University of Wisconsin Sea Grant.
The Aquatic Invaders Attack Pack is filled with materials to help teach groups about Great Lakes aquatic invasive species (AIS), the problems they cause and what can be done about them. Each pack includes preserved specimens of some of the most problematic AIS in the Great Lakes, rugged plastic fact sheets and a classroom guide. Additional materials are available for download.
Oregon Sea Grant.
The materials found here are part of Menace to the West, an educational resource for teachers, informal educators, parents, and students on aquatic invasive species. These materials are designed to teach K-12 students how invasive species can do untold damage when they move to new territory. Kits, resources, and full lessons are available.
Maryland Department of Natural Resources.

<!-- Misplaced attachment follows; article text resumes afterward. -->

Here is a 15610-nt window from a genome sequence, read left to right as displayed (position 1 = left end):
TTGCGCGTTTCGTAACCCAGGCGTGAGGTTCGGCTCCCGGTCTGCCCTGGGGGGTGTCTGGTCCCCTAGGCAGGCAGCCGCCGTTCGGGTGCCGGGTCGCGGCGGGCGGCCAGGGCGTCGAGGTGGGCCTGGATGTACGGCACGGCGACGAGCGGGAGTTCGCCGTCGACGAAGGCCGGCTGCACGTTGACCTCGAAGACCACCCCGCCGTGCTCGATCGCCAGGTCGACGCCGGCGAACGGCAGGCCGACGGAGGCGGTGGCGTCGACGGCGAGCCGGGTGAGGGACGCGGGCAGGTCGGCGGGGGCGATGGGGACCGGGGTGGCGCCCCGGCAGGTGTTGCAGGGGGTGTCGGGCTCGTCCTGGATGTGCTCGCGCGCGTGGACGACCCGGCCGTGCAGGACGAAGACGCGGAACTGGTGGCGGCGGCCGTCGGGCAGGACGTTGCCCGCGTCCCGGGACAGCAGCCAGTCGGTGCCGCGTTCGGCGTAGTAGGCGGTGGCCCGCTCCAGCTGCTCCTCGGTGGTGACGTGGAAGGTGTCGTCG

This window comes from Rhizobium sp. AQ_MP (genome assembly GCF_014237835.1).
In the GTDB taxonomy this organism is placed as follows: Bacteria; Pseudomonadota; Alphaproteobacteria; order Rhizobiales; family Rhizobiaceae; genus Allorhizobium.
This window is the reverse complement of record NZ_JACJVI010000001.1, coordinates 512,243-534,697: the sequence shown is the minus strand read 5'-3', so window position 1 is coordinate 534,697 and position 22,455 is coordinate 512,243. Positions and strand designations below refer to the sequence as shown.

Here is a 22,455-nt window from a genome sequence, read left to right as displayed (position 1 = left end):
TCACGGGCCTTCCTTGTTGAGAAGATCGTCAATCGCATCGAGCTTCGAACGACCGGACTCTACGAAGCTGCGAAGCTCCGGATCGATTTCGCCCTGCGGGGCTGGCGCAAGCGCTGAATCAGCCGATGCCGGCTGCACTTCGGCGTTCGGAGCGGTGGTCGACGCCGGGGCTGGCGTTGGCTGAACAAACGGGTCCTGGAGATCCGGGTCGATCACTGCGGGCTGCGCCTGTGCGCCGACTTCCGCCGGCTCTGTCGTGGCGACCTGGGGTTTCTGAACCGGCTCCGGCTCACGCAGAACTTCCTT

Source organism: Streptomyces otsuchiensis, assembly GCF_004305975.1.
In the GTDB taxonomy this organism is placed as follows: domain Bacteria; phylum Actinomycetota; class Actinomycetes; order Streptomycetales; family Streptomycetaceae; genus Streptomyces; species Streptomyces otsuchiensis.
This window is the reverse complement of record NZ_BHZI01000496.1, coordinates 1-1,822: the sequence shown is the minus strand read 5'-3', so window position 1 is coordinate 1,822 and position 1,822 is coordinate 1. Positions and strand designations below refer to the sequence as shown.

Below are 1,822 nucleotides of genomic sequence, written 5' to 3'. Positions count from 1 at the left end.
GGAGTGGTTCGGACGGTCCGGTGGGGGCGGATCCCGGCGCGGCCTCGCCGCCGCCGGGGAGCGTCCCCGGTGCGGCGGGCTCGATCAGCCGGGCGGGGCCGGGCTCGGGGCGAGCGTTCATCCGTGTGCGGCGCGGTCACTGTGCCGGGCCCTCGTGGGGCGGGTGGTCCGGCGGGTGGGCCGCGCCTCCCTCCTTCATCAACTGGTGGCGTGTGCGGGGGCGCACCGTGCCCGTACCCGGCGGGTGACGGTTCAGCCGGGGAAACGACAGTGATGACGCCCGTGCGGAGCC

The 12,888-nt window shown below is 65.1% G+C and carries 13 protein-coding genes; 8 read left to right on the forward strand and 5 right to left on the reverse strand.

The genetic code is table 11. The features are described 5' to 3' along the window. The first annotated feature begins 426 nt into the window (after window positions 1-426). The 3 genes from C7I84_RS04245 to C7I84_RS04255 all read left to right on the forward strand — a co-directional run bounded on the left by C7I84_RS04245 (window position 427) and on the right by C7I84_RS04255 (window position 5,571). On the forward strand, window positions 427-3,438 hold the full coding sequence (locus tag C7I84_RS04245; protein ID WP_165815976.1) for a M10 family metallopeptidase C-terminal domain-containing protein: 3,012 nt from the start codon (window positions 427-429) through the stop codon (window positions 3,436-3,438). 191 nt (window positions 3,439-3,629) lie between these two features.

The goal of this project is to raise awareness about invasive species and to turn that awareness into action to prevent and to manage current and future invasions. The project consists of lesson plans and corresponding hands-on items designed to teach the story about invasive species. Each lesson plan has been aligned with Next Generation Science Standards, Common Core Standards, and Maryland Environmental Literacy Standards. Lesson plans in each module include activities for Grades 3-12.
Pennsylvania State University. Pennsylvania Sea Grant.
Pennsylvania and New York Sea Grants worked together with funding from the Great Lakes Restoration Initiative to compile 10 lesson plans focusing on the potential interactions between aquatic invasive species and the changing climate.
New York Department of Environmental Conservation.
Mississippi State University. Extension Service.
This manual contains three types of activities. First there are introductory, or awareness-building, activities. The second type focuses on both beneficial and detrimental characteristics of exotics. And finally there are activities intended as reinforcers. The best advantage can be gained from this set by selecting at least one introductory activity and several from the second set and following up with routine monitoring of a nonindigenous species in your community.